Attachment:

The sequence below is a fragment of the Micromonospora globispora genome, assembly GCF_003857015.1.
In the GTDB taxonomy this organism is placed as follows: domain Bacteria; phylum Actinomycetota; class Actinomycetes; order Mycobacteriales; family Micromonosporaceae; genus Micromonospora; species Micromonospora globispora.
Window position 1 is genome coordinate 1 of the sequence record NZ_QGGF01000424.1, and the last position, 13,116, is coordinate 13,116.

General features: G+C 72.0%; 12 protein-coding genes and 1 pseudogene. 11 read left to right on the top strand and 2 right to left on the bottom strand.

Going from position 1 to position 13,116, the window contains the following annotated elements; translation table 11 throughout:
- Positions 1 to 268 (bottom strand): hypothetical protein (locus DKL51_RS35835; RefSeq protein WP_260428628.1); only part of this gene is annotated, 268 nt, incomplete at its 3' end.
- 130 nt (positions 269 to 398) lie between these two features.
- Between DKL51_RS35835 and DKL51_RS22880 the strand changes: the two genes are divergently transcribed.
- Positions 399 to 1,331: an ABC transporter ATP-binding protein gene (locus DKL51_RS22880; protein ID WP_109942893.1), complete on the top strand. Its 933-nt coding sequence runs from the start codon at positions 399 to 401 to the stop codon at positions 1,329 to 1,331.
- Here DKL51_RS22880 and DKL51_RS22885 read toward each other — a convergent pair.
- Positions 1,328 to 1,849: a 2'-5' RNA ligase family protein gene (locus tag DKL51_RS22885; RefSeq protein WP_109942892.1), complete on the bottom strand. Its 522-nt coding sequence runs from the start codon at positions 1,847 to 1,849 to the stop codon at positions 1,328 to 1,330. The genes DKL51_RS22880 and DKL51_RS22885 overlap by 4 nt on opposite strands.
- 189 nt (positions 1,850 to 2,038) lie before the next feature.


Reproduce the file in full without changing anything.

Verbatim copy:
The sequence below is a fragment of the Micromonospora globispora genome, assembly GCF_003857015.1.
In the GTDB taxonomy this organism is placed as follows: domain Bacteria; phylum Actinomycetota; class Actinomycetes; order Mycobacteriales; family Micromonosporaceae; genus Micromonospora; species Micromonospora globispora.
Window position 1 is genome coordinate 1 of the sequence record NZ_QGGF01000424.1, and the last position, 13,116, is coordinate 13,116.

General features: G+C 72.0%; 12 protein-coding genes and 1 pseudogene. 11 read left to right on the top strand and 2 right to left on the bottom strand.

Going from position 1 to position 13,116, the window contains the following annotated elements; translation table 11 throughout:
- Positions 1 to 268 (bottom strand): hypothetical protein (locus DKL51_RS35835; RefSeq protein WP_260428628.1); only part of this gene is annotated, 268 nt, incomplete at its 3' end.
- 130 nt (positions 269 to 398) lie between these two features.
- Between DKL51_RS35835 and DKL51_RS22880 the strand changes: the two genes are divergently transcribed.
- Positions 399 to 1,331: an ABC transporter ATP-binding protein gene (locus DKL51_RS22880; protein ID WP_109942893.1), complete on the top strand. Its 933-nt coding sequence runs from the start codon at positions 399 to 401 to the stop codon at positions 1,329 to 1,331.
- Here DKL51_RS22880 and DKL51_RS22885 read toward each other — a convergent pair.
- Positions 1,328 to 1,849: a 2'-5' RNA ligase family protein gene (locus tag DKL51_RS22885; RefSeq protein WP_109942892.1), complete on the bottom strand. Its 522-nt coding sequence runs from the start codon at positions 1,847 to 1,849 to the stop codon at positions 1,328 to 1,330. The genes DKL51_RS22880 and DKL51_RS22885 overlap by 4 nt on opposite strands.
- 189 nt (positions 1,850 to 2,038) lie before the next feature.